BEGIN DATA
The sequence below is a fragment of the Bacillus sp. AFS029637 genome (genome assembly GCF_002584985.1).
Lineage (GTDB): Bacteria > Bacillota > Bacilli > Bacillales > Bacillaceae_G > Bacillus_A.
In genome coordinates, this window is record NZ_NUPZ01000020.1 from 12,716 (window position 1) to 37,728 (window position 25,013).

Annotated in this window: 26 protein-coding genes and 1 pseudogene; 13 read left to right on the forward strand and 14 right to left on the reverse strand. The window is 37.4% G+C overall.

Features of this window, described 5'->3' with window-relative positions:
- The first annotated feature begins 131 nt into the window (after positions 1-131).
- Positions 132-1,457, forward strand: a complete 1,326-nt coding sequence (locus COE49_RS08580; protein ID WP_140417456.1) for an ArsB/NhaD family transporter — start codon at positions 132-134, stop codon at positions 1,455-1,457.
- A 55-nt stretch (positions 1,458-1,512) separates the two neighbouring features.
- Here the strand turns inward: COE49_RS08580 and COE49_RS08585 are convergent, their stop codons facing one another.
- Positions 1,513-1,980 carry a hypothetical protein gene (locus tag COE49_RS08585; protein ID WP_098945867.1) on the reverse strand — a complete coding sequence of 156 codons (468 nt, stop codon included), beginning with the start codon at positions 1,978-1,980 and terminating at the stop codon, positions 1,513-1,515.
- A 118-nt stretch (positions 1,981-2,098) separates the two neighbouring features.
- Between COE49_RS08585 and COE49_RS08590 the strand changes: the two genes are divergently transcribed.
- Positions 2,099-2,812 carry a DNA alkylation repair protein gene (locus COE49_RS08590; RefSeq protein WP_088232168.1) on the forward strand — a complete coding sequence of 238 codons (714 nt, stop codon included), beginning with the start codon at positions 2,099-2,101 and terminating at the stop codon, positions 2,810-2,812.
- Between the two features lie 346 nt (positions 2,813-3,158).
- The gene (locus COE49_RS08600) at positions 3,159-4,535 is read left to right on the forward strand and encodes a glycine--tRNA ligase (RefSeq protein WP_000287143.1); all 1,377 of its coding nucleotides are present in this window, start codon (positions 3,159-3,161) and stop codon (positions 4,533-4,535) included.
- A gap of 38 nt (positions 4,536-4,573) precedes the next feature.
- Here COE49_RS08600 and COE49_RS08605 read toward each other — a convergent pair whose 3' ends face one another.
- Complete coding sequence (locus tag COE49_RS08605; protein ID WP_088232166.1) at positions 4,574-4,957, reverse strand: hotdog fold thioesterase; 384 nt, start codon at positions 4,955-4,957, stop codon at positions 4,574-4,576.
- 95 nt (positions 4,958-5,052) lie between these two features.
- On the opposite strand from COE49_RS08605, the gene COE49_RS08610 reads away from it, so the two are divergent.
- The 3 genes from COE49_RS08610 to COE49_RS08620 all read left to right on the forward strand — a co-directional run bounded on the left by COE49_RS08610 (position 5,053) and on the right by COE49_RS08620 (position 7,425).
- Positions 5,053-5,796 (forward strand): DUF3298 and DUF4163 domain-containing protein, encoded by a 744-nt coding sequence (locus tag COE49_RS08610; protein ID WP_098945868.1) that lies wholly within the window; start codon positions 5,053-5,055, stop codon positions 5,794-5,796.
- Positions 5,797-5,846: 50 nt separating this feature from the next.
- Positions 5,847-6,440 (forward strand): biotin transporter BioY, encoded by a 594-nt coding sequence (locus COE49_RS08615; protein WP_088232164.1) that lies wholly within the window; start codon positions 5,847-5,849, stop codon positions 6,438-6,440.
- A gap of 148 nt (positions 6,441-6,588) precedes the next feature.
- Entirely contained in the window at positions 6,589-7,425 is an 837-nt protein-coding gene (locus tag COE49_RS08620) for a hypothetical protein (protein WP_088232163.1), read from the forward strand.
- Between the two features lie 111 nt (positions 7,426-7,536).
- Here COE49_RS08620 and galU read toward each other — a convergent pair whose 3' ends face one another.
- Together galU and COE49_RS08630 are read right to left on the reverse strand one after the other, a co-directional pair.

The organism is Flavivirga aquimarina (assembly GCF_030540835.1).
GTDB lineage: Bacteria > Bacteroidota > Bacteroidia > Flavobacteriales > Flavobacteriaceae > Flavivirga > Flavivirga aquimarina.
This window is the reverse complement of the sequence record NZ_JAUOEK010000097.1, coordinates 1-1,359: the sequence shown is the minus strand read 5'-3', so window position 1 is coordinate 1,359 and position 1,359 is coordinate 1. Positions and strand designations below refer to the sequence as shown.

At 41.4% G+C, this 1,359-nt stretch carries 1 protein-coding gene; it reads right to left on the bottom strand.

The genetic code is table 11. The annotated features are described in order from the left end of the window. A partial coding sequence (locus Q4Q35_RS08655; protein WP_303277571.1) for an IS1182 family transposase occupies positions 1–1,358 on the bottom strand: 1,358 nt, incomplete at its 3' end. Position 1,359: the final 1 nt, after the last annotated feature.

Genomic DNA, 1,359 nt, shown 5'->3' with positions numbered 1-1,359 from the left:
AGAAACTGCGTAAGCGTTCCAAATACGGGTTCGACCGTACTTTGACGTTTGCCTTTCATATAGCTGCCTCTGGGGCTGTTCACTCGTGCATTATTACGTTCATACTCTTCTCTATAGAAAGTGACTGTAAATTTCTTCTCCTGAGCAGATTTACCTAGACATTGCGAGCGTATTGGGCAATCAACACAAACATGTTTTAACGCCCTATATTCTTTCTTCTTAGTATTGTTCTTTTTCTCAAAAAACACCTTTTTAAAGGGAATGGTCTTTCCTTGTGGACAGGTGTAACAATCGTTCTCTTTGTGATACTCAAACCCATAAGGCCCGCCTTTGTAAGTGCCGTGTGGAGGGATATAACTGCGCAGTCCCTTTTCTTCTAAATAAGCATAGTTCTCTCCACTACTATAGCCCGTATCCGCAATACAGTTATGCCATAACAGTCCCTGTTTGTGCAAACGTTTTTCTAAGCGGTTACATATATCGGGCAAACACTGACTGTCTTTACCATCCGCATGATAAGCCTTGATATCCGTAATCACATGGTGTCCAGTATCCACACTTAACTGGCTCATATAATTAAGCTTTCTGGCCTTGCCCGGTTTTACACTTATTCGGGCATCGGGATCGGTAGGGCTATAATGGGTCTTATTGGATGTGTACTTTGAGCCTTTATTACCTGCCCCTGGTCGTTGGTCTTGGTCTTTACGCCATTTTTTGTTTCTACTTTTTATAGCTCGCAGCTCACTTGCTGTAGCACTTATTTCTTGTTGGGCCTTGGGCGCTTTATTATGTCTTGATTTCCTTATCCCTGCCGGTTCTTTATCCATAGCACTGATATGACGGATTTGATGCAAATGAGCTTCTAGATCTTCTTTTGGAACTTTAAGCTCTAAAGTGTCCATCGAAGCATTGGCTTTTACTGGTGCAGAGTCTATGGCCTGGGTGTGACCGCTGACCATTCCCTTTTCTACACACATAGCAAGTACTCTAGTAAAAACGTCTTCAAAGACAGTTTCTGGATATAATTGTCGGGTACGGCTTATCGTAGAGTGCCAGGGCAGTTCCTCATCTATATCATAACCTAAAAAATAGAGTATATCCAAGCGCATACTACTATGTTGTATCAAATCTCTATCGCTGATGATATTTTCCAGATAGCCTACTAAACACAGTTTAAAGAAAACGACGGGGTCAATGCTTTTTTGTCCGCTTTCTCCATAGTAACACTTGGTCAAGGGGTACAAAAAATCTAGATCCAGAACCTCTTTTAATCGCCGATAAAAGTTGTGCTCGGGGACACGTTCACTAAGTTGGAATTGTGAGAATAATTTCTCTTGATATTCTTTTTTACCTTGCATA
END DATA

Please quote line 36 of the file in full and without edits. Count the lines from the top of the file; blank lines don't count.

AGAAACTGCGTAAGCGTTCCAAATACGGGTTCGACCGTACTTTGACGTTTGCCTTTCATATAGCTGCCTCTGGGGCTGTTCACTCGTGCATTATTACGTTCATACTCTTCTCTATAGAAAGTGACTGTAAATTTCTTCTCCTGAGCAGATTTACCTAGACATTGCGAGCGTATTGGGCAATCAACACAAACATGTTTTAACGCCCTATATTCTTTCTTCTTAGTATTGTTCTTTTTCTCAAAAAACACCTTTTTAAAGGGAATGGTCTTTCCTTGTGGACAGGTGTAACAATCGTTCTCTTTGTGATACTCAAACCCATAAGGCCCGCCTTTGTAAGTGCCGTGTGGAGGGATATAACTGCGCAGTCCCTTTTCTTCTAAATAAGCATAGTTCTCTCCACTACTATAGCCCGTATCCGCAATACAGTTATGCCATAACAGTCCCTGTTTGTGCAAACGTTTTTCTAAGCGGTTACATATATCGGGCAAACACTGACTGTCTTTACCATCCGCATGATAAGCCTTGATATCCGTAATCACATGGTGTCCAGTATCCACACTTAACTGGCTCATATAATTAAGCTTTCTGGCCTTGCCCGGTTTTACACTTATTCGGGCATCGGGATCGGTAGGGCTATAATGGGTCTTATTGGATGTGTACTTTGAGCCTTTATTACCTGCCCCTGGTCGTTGGTCTTGGTCTTTACGCCATTTTTTGTTTCTACTTTTTATAGCTCGCAGCTCACTTGCTGTAGCACTTATTTCTTGTTGGGCCTTGGGCGCTTTATTATGTCTTGATTTCCTTATCCCTGCCGGTTCTTTATCCATAGCACTGATATGACGGATTTGATGCAAATGAGCTTCTAGATCTTCTTTTGGAACTTTAAGCTCTAAAGTGTCCATCGAAGCATTGGCTTTTACTGGTGCAGAGTCTATGGCCTGGGTGTGACCGCTGACCATTCCCTTTTCTACACACATAGCAAGTACTCTAGTAAAAACGTCTTCAAAGACAGTTTCTGGATATAATTGTCGGGTACGGCTTATCGTAGAGTGCCAGGGCAGTTCCTCATCTATATCATAACCTAAAAAATAGAGTATATCCAAGCGCATACTACTATGTTGTATCAAATCTCTATCGCTGATGATATTTTCCAGATAGCCTACTAAACACAGTTTAAAGAAAACGACGGGGTCAATGCTTTTTTGTCCGCTTTCTCCATAGTAACACTTGGTCAAGGGGTACAAAAAATCTAGATCCAGAACCTCTTTTAATCGCCGATAAAAGTTGTGCTCGGGGACACGTTCACTAAGTTGGAATTGTGAGAATAATTTCTCTTGATATTCTTTTTTACCTTGCATA